Great article by Claire over at Seahawks.com
There have been meetings. Countless hours of them. There have been workouts during the offseason program. Four days a week for the past month.
But the Seattle Seahawks have yet to hold a practice under coach Pete Carroll.
That will change Tuesday, when the veterans open a three-day minicamp – the extra one teams with new coaches are allowed to hold. And change has been the operative word this offseason. There’s Carroll, and 18 new assistant coaches. There’s first-year general manager John Schneider. There’s the roster, which has seen eight players leave through trades, free agency or being released and another 10 replacing them.
Just ask cornerback Marcus Trufant, the team’s first-round draft in 2003. Only one player who was with the Seahawks when Trufant arrived will be on the field Tuesday afternoon – quarterback Matt Hasselbeck.
The players are scheduled to practice for two hours each day, from 1:30-3:30. It’s a first chance for them to apply everything they’ve been taught in meetings and – as Carroll has stressed several times – the first opportunity for their new coach to get a firsthand look at his players in a practice environment.
Even for players as accomplished as Hasselbeck and Trufant, that means making good – and lasting – first impressions. Each battled injuries last season, when the Seahawks struggled to a 5-11 record. Trufant missed all of training camp and the first six regular-season games because of a back issue. Hasselbeck missed two games because of broken ribs, after sitting out nine games in 2008 with his own back problem.
“The challenge will be – the hardest thing will be – having the play-caller tell you the play, stepping into the huddle and calling the play like you mean it, like you own it, like you know it, like you believe in it all the way,” Hasselbeck said.
“We’ve been running. We’ve been lifting. We’ve been throwing. But this will be different.”
Consider different a synonym for change in that evaluation. After spending the first 11 seasons of his career in baSeatsically the same system – Mike Holmgren’s hybrid of the West Coast offense that Hasselbeck learned in Green Bay while he and Holmgren were with the Packers, and then mastered after his 2001 trade to the Seahawks – the three-time Pro Bowl quarterback is on his third offensive coordinator and third scheme in the past three years.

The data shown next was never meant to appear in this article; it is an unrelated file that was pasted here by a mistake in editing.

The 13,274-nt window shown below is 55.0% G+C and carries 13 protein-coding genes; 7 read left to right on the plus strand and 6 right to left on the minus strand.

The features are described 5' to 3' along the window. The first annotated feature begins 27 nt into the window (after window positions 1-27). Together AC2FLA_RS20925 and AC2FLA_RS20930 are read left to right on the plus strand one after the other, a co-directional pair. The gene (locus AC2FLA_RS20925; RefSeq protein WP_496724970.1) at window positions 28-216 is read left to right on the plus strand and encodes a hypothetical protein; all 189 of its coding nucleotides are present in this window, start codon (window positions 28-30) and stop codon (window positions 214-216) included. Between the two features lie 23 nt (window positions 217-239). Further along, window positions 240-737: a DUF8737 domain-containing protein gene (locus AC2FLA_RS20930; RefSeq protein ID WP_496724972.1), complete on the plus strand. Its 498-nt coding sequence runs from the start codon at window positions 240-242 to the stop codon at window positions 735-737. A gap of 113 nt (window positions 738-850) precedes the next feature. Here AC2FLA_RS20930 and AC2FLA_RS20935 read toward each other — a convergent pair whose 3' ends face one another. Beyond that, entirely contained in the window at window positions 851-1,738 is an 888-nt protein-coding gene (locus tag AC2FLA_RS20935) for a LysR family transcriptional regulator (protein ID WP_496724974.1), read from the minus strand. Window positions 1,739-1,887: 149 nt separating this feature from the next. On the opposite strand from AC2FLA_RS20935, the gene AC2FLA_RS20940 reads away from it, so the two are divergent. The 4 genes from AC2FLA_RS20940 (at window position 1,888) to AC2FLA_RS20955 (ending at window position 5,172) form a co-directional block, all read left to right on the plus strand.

But the offense being implemented by new coordinator Jeremy Bates is closer to what Hasselbeck learned under Holmgren than the system the Seahawks ran last year under coordinator Greg Knapp.
“Last year was really, really hard,” Hasselbeck said. “Because it was the same words that meant different things.”
Hasselbeck reached down to pinch his blue workout shirt between his thumb and index finger before offering, “So this was red. Really? Oh, really.”
But new is good this time around.
“It’s exciting,” Hasselbeck said. “It would be harder to stomach if were coming off a great year and we all were together. But there has just been so much change and so much turnover in our locker room that wholesale change in terminology isn’t that big of deal because for the most part it’s all brand new people.
“So the quicker everybody embraces it and gets onboard, the quicker you have a chance to succeed.”
The scheme hasn’t changed as dramatically on defense, because coordinator Gus Bradley is one of three holdovers from the previous staff. But there is the turnover in personnel, including strong safety Deon Grant being released and end Darryl Tapp being traded to the Philadelphia Eagles.
“It’s pretty much a fresh start,” Trufant said. “Last year was a rough season – personally and for the team. It was a rough season all the way around.
“It’s time to look forward now and just try to get better. I’m definitely looking forward to this. This is a chance for us to prove ourselves again.”